By Aaron W. Rockwell, Staff Writer
The next time you’re sipping on hot cocoa, eating airport sushi, and waiting for your flight at O’Hare International, you can now think about how much cheaper a dinosaur’s flight ticket would have cost.
For those who were home schooled or skipped third grade: Pangea was a supercontinent that existed approximately 300 million years ago, and through a shift in plate tectonics, it began to break apart about 175 million years ago. This was before some of the more popular dinosaurs existed, but giant reptiles were still large and in charge during this period.
The best math that I could find for airport flights is $50.00 + (distance * $0.11). Working with this, we are going to work back in time to how much Pangea flights would cost (yes, Aaron’s about to get down and dirty with some math!)
Another thing, with the continent so thin, the dinosaurs might have used just one time zone!
Average speed of a commercial flight: 550 mph (~900km/h).
Average speed of a sloth: .15 mph (~0.25 km/h).
Here’s the chart, the real mind-blowing thing discovered was: HOW SLOW A SLOTH TRAVELS:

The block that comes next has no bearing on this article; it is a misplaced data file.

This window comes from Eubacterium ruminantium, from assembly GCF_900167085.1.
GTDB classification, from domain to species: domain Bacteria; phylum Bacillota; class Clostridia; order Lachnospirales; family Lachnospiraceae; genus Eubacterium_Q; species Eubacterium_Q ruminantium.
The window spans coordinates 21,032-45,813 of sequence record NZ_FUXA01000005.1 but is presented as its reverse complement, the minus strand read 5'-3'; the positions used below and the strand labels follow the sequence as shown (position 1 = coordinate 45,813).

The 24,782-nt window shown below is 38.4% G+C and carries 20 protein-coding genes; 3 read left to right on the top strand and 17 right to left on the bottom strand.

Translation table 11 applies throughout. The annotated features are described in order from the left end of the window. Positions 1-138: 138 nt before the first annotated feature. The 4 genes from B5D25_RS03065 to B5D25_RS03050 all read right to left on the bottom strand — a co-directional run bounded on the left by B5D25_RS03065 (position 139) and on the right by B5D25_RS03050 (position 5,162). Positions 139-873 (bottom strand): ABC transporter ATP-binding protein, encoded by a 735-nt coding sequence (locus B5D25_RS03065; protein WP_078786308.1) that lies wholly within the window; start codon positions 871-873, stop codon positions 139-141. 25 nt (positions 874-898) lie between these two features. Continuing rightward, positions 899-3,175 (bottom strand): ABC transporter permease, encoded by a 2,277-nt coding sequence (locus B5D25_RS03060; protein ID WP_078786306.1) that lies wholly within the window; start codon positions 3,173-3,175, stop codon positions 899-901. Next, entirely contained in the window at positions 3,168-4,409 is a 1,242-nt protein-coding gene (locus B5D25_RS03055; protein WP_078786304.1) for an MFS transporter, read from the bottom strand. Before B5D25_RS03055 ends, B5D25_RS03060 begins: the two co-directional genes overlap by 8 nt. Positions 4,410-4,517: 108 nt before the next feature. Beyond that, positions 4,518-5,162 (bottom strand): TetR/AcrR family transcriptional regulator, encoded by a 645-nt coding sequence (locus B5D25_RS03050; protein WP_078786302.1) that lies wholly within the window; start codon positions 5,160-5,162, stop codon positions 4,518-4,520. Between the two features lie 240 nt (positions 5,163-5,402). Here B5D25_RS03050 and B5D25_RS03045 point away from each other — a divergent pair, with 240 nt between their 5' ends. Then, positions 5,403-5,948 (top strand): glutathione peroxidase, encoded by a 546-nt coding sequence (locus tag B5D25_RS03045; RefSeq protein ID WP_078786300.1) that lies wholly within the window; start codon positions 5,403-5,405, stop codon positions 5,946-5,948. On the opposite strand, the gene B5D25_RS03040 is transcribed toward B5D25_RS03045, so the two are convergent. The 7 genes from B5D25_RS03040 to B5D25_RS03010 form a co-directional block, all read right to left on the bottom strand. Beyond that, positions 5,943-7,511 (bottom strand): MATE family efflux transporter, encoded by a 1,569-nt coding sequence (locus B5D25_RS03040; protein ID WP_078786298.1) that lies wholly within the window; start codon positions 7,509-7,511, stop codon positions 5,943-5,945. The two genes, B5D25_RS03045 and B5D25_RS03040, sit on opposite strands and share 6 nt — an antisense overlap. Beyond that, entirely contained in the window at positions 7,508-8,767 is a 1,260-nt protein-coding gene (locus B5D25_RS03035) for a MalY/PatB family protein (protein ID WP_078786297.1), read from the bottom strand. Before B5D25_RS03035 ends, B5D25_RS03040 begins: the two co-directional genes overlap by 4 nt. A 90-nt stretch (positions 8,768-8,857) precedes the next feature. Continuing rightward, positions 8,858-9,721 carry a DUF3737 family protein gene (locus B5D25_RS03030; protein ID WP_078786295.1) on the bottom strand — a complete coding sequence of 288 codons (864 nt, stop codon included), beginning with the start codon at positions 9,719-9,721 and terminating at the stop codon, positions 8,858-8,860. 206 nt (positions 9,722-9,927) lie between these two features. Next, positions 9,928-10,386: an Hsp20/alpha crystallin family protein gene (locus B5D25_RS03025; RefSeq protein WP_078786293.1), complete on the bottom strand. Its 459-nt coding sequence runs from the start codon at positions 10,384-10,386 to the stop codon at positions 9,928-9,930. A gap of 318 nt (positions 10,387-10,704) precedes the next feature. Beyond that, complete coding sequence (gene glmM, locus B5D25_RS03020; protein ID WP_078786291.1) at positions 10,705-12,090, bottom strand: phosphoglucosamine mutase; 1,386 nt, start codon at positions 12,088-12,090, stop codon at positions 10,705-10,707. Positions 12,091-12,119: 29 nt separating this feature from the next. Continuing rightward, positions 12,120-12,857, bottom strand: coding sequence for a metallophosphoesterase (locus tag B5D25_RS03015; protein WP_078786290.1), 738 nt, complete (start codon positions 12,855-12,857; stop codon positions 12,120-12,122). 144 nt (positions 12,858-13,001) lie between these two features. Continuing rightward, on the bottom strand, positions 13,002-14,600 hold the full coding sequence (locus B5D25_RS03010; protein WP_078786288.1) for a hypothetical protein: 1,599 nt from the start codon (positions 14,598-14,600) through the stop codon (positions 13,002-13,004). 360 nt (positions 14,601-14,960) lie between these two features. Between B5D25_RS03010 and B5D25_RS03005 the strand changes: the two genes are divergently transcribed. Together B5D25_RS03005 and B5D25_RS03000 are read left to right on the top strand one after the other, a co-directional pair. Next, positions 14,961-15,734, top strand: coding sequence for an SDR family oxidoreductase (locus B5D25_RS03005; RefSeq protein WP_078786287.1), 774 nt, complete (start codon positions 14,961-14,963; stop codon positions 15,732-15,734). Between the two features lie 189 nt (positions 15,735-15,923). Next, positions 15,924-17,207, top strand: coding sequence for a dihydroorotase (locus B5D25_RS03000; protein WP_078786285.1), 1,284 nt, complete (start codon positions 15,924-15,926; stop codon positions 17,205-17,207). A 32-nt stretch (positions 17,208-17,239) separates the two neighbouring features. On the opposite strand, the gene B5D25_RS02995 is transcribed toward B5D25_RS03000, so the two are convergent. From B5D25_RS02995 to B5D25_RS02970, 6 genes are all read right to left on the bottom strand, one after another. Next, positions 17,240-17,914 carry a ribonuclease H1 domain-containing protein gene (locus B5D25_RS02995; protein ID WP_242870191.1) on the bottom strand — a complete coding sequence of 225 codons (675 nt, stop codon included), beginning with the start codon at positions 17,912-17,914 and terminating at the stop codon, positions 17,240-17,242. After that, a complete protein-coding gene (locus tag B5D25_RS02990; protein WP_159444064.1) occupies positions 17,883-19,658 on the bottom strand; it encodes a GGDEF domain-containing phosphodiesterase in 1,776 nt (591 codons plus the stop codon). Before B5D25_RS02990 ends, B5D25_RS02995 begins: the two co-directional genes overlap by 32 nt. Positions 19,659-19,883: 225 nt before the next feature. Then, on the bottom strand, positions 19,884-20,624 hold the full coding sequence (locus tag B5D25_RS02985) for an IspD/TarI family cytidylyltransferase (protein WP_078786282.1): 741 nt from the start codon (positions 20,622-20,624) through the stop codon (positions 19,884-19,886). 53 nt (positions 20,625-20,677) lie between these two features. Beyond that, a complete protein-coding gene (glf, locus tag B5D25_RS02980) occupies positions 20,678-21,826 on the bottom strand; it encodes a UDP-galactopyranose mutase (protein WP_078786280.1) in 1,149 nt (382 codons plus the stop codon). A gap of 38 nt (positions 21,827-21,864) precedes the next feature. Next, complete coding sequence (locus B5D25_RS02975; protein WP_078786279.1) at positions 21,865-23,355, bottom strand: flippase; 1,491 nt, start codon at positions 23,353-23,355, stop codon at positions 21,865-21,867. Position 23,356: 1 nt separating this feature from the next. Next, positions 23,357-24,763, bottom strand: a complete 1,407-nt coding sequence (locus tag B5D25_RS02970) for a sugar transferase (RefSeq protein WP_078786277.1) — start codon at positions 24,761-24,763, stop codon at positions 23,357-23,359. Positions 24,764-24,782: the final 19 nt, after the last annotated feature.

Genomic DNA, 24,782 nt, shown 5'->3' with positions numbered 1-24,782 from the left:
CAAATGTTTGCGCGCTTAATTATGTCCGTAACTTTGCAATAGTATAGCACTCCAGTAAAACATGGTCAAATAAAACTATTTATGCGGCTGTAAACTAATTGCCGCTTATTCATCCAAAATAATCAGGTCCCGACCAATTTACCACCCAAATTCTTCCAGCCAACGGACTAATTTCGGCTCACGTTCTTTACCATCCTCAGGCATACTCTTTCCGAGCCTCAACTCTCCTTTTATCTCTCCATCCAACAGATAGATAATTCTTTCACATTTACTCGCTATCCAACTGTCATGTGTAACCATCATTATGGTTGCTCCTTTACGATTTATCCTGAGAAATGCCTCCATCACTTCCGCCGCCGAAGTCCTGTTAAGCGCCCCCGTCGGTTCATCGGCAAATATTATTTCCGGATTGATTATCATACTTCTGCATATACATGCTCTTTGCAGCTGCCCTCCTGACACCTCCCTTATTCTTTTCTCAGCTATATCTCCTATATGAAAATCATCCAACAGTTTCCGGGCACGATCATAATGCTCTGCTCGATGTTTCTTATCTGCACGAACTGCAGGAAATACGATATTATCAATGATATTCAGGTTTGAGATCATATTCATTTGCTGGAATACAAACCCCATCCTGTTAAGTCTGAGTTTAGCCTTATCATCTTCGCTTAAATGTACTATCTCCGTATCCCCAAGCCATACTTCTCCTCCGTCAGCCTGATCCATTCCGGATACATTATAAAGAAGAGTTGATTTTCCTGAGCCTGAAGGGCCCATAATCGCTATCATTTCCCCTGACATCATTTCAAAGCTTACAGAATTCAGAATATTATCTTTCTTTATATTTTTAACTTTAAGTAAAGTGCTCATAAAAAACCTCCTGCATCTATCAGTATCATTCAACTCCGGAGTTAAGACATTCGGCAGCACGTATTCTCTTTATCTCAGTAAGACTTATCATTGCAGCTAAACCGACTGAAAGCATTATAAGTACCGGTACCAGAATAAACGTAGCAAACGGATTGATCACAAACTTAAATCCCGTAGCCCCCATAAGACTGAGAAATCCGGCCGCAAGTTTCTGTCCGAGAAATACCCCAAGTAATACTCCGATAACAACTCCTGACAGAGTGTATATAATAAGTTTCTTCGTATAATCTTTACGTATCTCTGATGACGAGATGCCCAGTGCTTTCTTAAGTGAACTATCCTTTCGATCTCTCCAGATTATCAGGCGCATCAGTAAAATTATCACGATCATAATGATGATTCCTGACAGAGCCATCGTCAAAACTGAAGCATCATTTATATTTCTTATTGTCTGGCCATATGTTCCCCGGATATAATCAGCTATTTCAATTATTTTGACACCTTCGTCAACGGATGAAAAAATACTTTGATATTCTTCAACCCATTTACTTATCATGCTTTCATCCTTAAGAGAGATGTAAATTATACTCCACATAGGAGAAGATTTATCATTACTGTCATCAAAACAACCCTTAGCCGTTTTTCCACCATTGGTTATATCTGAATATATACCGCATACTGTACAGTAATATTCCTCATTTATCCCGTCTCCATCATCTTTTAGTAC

|Sydney (SYD) to Bangkok (DMK)||New York (JFK) to Barcelona (BCN)||Rio de Janeiro (GIG) to Cairo (CAI)||Quebec (YQB) to Djibouti (JIB)|
|Current World Distance||4687||3821||6153||6746|
|Current World Sloth Travel Time (hrs)||31248.00||25475.93||41020.47||44970.07|
|Current World Airplane Travel Time (hrs)||8.52||6.95||11.19||12.26|
|Current World Cost||$565.59||$470.35||$726.84||$792.01|
|Pangea Sloth Travel Time (hrs)||75222.61||11026.08||24026.74||28539.95|
|Pangea Airplane Travel Time (hrs)||20.52||3.01||6.55||7.78|
Sloth Travel Speeds (.15 mph):
The average lifespan of a sloth is about 25 years. If a sloth was very diligent and traveled 8 hours a day, it would take it its entire lifetime to travel from Sydney to Bangkok in the Pangea world. Lucky for the sloth, they wouldn’t exist for a few million more years.
I used MS paint and did a pixel straight line distant calculation (with some help with Pythagoras’s theorem) on the Pangea image. I did not take into account the spherical nature of the planet, so the measurements have a 10% margin of error (guesstimating). Furthermore, straight line calculation makes sense to me, because this article started off as a discussion about flat-earth theory and plane flights.